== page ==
Friday, December 12, 2008
THE ARMIES OF THE NIGHT by Norman Mailer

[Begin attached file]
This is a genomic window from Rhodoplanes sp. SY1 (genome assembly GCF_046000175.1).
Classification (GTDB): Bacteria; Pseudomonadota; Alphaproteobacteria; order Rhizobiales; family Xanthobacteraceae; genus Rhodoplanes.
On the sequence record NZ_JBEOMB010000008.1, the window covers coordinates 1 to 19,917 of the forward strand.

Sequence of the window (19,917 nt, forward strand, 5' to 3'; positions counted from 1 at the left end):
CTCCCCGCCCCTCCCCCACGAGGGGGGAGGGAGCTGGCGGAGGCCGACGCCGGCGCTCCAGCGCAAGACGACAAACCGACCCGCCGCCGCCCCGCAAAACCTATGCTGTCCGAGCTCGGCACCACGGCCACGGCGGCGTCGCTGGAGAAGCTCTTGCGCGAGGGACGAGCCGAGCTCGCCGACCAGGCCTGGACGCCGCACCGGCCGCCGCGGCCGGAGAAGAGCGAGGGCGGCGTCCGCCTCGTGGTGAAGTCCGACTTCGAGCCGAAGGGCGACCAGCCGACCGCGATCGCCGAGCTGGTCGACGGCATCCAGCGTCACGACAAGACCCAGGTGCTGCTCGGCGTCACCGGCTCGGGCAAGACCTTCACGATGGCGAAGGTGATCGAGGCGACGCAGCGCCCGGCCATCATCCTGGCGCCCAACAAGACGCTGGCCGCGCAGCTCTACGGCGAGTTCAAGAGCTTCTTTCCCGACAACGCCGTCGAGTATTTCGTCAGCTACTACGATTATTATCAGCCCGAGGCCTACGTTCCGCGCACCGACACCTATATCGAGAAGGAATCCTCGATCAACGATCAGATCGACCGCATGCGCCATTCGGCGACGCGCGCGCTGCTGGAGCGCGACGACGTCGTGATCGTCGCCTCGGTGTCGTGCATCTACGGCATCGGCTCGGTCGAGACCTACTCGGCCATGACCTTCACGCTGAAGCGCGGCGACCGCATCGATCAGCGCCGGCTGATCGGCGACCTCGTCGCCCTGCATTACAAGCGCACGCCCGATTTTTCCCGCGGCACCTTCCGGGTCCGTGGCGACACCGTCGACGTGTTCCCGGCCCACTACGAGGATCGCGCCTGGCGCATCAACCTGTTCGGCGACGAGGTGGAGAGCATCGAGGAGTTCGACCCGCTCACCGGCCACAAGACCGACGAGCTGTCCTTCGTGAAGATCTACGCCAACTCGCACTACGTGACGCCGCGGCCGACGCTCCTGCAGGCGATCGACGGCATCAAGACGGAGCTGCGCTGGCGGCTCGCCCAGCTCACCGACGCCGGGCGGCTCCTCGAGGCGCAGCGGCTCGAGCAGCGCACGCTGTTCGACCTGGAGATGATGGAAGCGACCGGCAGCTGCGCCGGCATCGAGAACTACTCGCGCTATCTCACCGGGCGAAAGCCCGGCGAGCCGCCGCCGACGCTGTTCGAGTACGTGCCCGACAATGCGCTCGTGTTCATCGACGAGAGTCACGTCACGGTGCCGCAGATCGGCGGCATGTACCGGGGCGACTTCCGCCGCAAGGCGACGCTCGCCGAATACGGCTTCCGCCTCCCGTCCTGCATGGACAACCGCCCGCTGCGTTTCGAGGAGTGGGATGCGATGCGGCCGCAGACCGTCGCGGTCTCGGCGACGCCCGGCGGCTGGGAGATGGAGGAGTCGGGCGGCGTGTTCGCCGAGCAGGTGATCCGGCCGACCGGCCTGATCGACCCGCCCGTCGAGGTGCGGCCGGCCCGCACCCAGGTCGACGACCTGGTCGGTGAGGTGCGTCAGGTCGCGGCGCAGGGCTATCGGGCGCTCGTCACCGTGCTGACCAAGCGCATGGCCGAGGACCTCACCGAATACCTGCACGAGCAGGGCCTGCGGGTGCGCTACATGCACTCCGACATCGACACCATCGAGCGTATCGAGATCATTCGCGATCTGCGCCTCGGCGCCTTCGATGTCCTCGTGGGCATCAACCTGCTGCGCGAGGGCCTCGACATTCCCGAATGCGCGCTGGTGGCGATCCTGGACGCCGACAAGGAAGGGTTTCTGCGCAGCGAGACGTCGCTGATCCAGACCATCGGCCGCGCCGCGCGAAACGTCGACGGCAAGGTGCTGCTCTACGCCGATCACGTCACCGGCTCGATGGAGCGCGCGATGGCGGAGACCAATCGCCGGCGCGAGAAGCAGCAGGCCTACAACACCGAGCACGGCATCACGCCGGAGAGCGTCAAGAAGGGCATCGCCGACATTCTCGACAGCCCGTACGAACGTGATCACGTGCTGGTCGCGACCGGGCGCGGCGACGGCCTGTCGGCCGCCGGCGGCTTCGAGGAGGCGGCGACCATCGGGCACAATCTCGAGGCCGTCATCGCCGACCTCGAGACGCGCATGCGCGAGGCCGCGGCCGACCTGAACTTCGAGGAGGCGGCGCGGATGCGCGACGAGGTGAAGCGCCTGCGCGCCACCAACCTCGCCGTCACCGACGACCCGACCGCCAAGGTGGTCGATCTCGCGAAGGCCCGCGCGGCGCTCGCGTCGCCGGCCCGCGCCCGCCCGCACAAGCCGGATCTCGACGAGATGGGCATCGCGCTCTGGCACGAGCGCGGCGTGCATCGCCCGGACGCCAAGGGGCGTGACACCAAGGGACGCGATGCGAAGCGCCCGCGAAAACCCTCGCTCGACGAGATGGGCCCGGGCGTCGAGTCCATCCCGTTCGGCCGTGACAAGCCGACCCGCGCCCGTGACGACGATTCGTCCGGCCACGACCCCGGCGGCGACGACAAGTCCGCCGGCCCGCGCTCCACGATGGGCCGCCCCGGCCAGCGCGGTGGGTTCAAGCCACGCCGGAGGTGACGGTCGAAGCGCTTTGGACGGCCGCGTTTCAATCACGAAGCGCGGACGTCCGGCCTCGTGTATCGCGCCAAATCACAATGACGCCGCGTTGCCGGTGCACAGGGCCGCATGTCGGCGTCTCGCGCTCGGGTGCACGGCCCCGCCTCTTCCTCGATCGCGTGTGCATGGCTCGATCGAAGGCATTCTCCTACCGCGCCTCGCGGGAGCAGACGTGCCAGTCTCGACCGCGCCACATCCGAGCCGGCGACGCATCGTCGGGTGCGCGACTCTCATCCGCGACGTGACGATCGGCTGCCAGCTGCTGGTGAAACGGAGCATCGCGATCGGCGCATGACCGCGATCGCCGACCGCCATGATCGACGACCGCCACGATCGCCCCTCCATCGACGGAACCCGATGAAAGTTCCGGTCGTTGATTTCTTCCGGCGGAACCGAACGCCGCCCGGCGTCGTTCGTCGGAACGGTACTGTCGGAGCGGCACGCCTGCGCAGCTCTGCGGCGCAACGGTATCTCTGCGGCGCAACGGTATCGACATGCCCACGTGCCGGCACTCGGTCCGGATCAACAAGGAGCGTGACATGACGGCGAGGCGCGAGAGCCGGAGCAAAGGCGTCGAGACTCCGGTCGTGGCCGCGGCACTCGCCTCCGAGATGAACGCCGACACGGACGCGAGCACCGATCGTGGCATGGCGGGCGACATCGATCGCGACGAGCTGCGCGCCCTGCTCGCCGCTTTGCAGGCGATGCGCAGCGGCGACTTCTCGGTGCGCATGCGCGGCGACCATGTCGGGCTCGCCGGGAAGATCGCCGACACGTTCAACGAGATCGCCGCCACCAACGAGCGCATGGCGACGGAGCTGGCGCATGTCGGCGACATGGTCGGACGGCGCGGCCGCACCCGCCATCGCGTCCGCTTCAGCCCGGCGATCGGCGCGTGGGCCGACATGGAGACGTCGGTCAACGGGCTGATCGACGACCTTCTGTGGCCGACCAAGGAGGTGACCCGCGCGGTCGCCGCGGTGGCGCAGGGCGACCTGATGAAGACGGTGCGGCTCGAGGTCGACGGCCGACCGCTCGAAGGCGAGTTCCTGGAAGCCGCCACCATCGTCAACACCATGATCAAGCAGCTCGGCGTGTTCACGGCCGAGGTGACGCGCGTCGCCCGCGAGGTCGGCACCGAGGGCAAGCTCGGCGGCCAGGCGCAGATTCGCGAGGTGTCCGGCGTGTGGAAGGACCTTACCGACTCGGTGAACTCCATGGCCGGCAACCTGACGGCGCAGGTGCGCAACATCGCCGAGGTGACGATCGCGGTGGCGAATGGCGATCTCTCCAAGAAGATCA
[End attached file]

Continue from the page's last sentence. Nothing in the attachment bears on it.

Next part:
Mailer's Armies of the Night stands up to a second reading, although it does not demand one. There's a lot of good stuff in the book, all of it dominated by Mailer's greatest creation: his colossally insecure, obsessively self-regarding Self. Mailer (or should I say "Mailer"?) comes across like a pugilistic Woody Allen, a nebbish who has read too much Hemingway. He's willing to laugh at himself, but not too boisterously. His reveries about technology, totalitarianism and American life are often insightful, sometimes original and (unfortunately) still relevant. But the book's greatest value for me on this reading lies in Mailer's voice: that reckless, intelligent, prodigal, American voice, that voice that frequently tiptoes to the farthest border of authorial control and occasionally slips over. This voice is the book's greatest contribution, and when it goes away, replaced at page 240 by Mailer's intentionally dry 'Historian' voice, my interest dwindles. This late change of tone and persona is the book's biggest flaw; it's boring and unnecessary because Mailer has already 'shown' us the kind of history/journalism he is writing against--he has shown it to us by writing its diametrical opposite. There's no need for him now to become what he has just demolished. So pages 240-275 are the book's most skim-worthy...But Norman redeems himself at the end. His analysis of the official violence that ended the final phase of the demonstration is some of the best and most disturbing work of his career.